Market research is coming out of the closet. Direct marketing firms have emerged to service the new phenomenon of relationship marketing - lifestyle databases underpinning the mailings of the firms to provide a direct interface between research and practice.
Direct marketing company databases hold a mass of fine detail on customers' purchasing habits. Advances in computer technology have given firms the ability to combine databases to give a fuller picture of customer purchasing habits without ever having to approach a respondent with a questionnaire - the information is directly available. Researchers no longer need to reassure respondents about anonymity, either; instead they offer rewards to consumers in exchange for giving personal information to the researchers.
Data mining is the new catchword for market researchers. Using what used to be considered as secondary sources of information, the researchers analyse direct marketing company records to build up an in-depth picture of the lifestyles of millions of consumers. New ways of segmenting markets based on lifestyles and attitudes are being discovered and ways of translating market research into market action are working more quickly and effectively. Because of the speed of analysing such research, market researchers are able to offer high-quality tailored research packages to small firms which previously could not have afforded professional market research.
Another area in which market research is being revolutionised is through the Internet. On one Web-based project, 160 out of 400 respondents replied to an email survey within three hours - formerly, this many responses would have taken days to obtain or even weeks using normal postal services. An additional advantage is that such surveys cost around one-third the price of telephone surveys. Currently most of this research is being conducted in the United States, where more people are connected to the Net than is the case in Europe, but eventually Web-based research is expected to outperform all other methods of conducting surveys.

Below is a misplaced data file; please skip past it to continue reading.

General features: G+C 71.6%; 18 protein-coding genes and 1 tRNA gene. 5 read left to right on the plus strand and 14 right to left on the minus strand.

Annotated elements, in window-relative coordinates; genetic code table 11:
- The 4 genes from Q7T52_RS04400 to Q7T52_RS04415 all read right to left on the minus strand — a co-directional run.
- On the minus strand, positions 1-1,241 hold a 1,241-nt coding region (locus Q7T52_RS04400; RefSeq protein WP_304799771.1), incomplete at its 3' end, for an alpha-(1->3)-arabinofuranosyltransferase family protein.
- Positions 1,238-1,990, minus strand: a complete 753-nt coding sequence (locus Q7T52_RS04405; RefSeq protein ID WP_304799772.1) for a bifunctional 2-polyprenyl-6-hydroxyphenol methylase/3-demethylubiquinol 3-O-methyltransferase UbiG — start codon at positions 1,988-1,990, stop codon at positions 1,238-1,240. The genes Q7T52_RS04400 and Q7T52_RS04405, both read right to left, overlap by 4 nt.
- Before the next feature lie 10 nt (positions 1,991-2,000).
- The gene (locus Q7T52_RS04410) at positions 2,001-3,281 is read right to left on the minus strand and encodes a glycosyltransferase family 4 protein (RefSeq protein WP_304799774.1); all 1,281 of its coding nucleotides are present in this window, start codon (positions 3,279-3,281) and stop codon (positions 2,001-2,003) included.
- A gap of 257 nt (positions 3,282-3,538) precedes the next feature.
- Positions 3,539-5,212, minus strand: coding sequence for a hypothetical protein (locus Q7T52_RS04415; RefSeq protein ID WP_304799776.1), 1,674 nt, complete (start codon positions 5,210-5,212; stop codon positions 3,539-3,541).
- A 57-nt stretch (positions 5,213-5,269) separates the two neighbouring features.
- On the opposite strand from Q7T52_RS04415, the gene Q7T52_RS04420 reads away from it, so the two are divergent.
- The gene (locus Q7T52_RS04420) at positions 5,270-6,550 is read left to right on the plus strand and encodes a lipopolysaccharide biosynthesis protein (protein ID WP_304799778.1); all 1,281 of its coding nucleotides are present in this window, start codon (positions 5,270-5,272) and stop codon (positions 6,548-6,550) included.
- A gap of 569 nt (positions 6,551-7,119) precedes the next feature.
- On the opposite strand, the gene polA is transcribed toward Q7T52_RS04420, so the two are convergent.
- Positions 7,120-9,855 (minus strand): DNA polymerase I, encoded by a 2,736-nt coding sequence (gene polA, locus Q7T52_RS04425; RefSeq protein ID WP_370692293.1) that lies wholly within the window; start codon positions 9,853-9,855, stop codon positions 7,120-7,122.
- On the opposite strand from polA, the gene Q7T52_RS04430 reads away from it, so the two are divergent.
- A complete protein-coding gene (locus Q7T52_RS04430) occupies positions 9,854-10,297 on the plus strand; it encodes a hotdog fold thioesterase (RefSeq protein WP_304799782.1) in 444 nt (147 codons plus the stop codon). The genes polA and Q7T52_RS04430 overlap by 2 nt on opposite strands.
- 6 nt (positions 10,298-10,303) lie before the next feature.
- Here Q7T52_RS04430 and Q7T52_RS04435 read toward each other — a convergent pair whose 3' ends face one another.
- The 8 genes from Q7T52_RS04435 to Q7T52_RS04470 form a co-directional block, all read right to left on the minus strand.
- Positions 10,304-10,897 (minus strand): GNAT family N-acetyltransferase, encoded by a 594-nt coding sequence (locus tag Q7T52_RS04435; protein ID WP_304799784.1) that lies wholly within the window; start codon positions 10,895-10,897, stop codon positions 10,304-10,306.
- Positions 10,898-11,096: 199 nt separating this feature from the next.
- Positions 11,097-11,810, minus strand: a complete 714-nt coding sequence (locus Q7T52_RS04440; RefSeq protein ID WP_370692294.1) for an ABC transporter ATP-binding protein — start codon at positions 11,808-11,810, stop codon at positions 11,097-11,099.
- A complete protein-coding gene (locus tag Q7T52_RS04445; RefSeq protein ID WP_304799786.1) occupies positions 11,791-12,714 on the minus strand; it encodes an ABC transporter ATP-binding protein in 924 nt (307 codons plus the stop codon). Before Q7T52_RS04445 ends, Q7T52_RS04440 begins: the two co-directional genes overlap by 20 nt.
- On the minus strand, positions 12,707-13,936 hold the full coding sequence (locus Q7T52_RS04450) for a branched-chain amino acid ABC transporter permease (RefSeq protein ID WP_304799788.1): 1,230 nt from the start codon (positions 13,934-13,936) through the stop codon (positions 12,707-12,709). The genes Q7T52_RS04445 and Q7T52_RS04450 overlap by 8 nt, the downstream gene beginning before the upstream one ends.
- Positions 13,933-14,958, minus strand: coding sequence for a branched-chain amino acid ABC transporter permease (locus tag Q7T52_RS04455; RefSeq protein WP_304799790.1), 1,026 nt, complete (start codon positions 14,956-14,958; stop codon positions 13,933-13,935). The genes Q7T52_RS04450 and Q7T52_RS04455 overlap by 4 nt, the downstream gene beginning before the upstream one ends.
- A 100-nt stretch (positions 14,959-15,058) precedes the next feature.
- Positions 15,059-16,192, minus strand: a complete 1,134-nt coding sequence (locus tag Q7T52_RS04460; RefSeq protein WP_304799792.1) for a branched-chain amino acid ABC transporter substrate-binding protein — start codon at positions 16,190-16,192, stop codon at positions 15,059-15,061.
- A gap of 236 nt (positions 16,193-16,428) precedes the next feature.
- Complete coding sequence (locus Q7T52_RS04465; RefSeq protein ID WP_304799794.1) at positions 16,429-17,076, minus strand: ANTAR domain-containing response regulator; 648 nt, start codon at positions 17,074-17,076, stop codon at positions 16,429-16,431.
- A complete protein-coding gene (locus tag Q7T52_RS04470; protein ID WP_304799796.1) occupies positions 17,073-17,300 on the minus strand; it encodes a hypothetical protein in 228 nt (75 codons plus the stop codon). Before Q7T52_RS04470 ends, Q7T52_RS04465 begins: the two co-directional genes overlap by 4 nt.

The relatively new activity of category management (CM) has also thrown up new challenges for market researchers. The Institute of Grocery Distribution defines CM as: 'The strategic management of product groups through trade partnerships which aim to maximise sales and profits by satisfying consumer needs.' In practice, what this means is that manufacturers and retailers need to cooperate in managing certain product categories, rather than concentrating solely on brands. For example, Van den Bergh Foods (manufacturers of margarine and other fats) saw a need to establish retailer-specific market research programmes to develop an understanding of consumers' motivations to buy margarine. The research programme involved 1200 interviews conducted as customers left the stores, 1300 interviews at the margarine display fixtures in the stores, 200 depth interviews, 76 accompanied shopping trips and 36 hours of video observation. The research was carried out in seven major retail chains. Marked differences between the different retailers were found, so Van den Bergh was able to conclude that marketing, merchandising and even pricing might need to be varied between retailers to take account of differences in consumer motivation between store chains.
Ultimately, it seems that such research would be more efficiently carried out if the retailers themselves participated in the costs and shared the benefits - this would, of course, require agreements between the retailers to share information. Such agreements do not present a problem if an independent market research company, of course, carries out the work but the result for the market researchers is that they may find themselves forced into a tight brief that allows little room for creativity.
Increasingly, the business community is becoming more information oriented. In a constantly changing world, the need for up-to-date and accurate information is more important than ever before, and market researchers are using (and seeking) new tools for collecting and analysing that information.
(Case contributed by Jim Blythe)
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